In memory usage – especially pagefile usage – the problem is clear:
Free memory is exhausted, but there is space enough avaliable in the pagefile, and far more cqan be paged into the files; but since none of the processes clearly ran out of virtual memory, there is something else that blocked processing. The only culprit in that case, might be MySQL….
The number of processes:
runs in to the roof – in steps, and it follows memory usage: starting to rise at six to stablize just a few minutes later, until the numbert of processes increases again at 7, again stabilizes at 9, and again increasing in steps until the system of out of slots at 10; in the next half hour, is seems some processes com to an end but immediately, that free slot is taken again….From that moment on, until the system is rebootes at 21:00, no new processes can be created; once in a while one ends, but another will take the slot immedeately…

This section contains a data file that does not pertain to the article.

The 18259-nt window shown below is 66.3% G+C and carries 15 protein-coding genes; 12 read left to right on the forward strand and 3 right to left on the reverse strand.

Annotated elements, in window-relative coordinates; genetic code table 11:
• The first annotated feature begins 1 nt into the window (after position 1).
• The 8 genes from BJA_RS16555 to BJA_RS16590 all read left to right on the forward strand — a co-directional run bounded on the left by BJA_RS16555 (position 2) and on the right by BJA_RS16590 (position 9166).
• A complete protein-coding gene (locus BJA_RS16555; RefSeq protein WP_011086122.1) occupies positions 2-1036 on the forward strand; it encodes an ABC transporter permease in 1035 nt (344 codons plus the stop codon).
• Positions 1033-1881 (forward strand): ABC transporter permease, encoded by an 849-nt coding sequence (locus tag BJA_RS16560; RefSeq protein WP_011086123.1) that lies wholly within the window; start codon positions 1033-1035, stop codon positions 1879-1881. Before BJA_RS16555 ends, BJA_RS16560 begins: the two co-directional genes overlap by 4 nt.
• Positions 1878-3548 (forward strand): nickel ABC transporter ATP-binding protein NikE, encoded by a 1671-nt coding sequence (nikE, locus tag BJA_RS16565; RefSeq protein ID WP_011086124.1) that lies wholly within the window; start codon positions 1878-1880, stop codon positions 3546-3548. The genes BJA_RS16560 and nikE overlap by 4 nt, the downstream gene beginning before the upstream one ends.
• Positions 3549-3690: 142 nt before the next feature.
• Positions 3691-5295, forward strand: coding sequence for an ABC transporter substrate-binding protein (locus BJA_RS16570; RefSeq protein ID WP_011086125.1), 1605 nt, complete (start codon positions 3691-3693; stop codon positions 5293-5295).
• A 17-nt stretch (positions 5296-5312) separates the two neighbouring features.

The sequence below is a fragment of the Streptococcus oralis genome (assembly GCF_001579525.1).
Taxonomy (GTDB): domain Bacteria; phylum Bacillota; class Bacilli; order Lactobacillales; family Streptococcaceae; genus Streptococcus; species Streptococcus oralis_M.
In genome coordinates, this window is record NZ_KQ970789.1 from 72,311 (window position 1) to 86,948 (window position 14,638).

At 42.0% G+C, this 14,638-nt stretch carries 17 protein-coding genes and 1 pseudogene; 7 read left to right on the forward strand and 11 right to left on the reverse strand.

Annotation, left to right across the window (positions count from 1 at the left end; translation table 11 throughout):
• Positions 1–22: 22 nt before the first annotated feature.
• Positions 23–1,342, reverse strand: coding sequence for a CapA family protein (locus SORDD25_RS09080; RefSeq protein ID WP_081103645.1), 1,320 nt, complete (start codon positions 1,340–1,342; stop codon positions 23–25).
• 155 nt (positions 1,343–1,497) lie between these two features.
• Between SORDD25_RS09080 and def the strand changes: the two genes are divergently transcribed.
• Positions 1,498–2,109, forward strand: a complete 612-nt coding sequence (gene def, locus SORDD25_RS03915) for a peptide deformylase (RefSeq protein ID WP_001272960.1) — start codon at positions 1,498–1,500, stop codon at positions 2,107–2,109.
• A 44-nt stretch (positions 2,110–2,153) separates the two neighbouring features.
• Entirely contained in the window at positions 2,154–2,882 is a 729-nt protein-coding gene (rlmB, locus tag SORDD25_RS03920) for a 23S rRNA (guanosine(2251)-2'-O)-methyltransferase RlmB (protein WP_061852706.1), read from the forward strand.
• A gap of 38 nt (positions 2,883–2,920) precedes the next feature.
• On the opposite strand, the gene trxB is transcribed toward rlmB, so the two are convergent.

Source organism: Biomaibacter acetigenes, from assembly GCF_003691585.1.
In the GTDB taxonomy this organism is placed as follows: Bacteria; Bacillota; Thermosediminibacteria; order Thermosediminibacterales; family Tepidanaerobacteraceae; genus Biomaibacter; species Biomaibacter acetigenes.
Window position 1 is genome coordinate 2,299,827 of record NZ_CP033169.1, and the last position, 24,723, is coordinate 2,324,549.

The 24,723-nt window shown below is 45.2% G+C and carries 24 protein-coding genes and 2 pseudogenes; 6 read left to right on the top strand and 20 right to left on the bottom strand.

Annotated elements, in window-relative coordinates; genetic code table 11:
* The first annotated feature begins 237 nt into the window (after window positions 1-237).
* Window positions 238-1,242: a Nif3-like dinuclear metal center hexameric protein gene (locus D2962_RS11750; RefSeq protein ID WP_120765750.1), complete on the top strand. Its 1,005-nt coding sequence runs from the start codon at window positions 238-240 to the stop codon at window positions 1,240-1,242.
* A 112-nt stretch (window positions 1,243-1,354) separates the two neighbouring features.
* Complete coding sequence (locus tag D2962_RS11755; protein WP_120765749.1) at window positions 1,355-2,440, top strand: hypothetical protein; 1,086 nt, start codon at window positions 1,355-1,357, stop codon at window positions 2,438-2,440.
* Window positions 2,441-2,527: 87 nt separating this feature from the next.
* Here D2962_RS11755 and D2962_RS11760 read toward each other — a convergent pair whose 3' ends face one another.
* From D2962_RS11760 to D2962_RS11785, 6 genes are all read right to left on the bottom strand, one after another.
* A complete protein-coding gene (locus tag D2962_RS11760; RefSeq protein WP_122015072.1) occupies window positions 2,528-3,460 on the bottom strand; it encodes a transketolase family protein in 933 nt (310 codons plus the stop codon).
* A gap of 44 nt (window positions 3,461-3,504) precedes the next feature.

Paging show2s a massive peak at 6:00 and 7:00.
These will be the moments that the large amount of processes are created. It matches the graph seen yesterday on the amount of requests on these moments.
The graph of buffered IO shows the same peaks:
So the problem started at 6:00, stabalized until 7:00, and then contibued until the system ran out of resources at about 10:30 (local time, which is UTC without DST on the system).
DoS attack on blogs
This morning, the web was unreliable in both speed of access and success. Webmail, which normally works like a charm, would react slowly, cause a 503 error, or time-out. The same to the opertion desk: the home page is a plain HTML file – no withles nor bells. That would load fine, although slow, but access to functions within the menu could cause similar problems.
Luckily, the WASD web-pages were acecsable.